So on a whim, with nothing but the belongings they'd packed for a week-long vacation, they (and their two children) moved in with her parents in Florida. And then they just...stuck around...not knowing what they were going to do or supposed to do or what.
She felt hopeless and lonely and a little bit shattered.
So she hopped online and asked if any of her friends wanted to be in a poetry club. Specifically she just wanted to share Mary Oliver poems, bask in their beauty, and discuss.
I had never heard of Mary Oliver (oops?) but I like my friend and was feeling like I could use a community as well, so I said that I was in...depending on the schedule because...life was feeling topsy-turvy for us, too! We were still settling in here in Georgia, figuring out homeschooling, and...I was starting a master's degree.
My friend assured me that it would be 100% asynchronous. We'd just post things on a forum and respond to each other and get to know each other and enjoy some beautiful words. Her friends were just as scattered around the world as mine were, anyway, so planning any sort of virtual meet-up would likely be impossible.
Sounded good to me.
So I joined this group of women and we started messaging about Mary Oliver. My friend would just post a poem every week or so and we'd share our insights and chat back and forth and...it was perfect while it lasted.
By now my friend is settled into her new life and is busy with other things so the group lost its steam...and that's okay. I think it served its purpose when we all needed it, when pandemic protocols felt new and scary and so very isolating. We found a lot of beauty together and leaned on each other and lifted each other when we needed it most.
And I found a new friend in Mary Oliver.
Oh, I don't love everything she's written (and that's okay; I don't think she expected that), but I do love many of the poems she's written and, in a way, Mary Oliver has become a friend to me through this pandemic.
I was missing our little poetry club the other day, so I ordered one of Mary Oliver's books for myself...as a treat...so that I could find some new treasures. It arrived today and after I read bedtime stories to the kids and had sent them upstairs to
wrestle lie down, I lingered on the couch and flipped through it a bit, enjoying a few minutes of solitude.
The spread I settled on had two poems: This Morning and The World I Live In.
This morning the redbirds’ eggs
have hatched and already the chicks
are chirping for food. They don’t
know where it’s coming from, they
just keep shouting, “More! More!”
As to anything else, they haven’t
had a single thought. Their eyes
haven’t yet opened, they know nothing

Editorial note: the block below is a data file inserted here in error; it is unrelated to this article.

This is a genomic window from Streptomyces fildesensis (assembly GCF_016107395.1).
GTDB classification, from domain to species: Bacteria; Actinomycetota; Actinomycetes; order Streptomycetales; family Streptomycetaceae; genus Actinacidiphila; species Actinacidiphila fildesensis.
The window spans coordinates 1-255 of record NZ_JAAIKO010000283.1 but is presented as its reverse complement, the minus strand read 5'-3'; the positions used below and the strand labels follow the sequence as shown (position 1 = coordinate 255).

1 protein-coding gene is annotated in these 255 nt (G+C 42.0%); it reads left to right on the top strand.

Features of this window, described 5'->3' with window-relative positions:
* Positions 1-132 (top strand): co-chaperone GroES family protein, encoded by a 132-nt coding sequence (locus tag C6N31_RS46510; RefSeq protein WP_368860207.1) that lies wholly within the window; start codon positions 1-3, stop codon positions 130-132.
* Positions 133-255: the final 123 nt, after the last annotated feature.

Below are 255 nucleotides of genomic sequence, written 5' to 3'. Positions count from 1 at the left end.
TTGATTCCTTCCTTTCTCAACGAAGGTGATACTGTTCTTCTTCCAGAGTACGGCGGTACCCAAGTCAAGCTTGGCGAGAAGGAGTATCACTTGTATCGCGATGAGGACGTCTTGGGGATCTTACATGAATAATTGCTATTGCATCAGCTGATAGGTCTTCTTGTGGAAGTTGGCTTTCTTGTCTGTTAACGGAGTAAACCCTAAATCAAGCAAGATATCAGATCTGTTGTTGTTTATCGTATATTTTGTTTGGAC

about the sky that’s waiting. Or
the thousands, the millions of trees.
They don’t even know they have wings.
And just like that, like a simple
neighborhood event, a miracle is
I thought of Ruth, who my brother said has joked about feeling like nothing more than a cow, a feeling I'm rather familiar with, myself (and with which I'm about to get reacquainted). And I thought of their baby, who is so fresh and unaware of the world around her (not even sure what to do with her arms, perhaps unaware that she has arms). And I thought of Rosie's sweet little Ireland, who is helping her parents see the world with new eyes because everything is exciting. And I thought of the miracles unfolding all around me in my own neighbourhood, in my own house, in my own womb, and about all the things in this world that are waiting to be discovered: all the thoughts, all the trees, every last sunset.
And that's one reason I'm so glad my friend invited me to her poetry group.
The World I Live In
I have refused to live
locked in the orderly house of
reasons and proofs.
The world I live in and believe in
is wider than that. And anyway,
what’s wrong with Maybe?
You wouldn’t believe what once or
twice I have seen. I’ll just
tell you this:
only if there are angels in your head will you
ever, possibly, see one.
And I thought that choosing to believe something, even when it requires a suspension of disbelief, isn't such a terrible thing. And I thought that I love the maybes of life and all the little unknowns. And I wondered how to see angels and what it meant to see them in your head. Does it mean looking for the good in everybody (because if you look, you'll find it)? Does it mean searching for and acknowledging the miracles unfolding around you every day? And I thought that if I get to choose the world that I live in—which, perhaps, I do, if Mary Oliver is right and that the things that we have in our heads, in our minds, in our hearts, will be the things that we see in the world—that I would rather live in a world inhabited by angels than by demons.
There's really no point to this post except that friends are nice to have. And books are nice to have.
And perhaps books are friends.
Or even angels.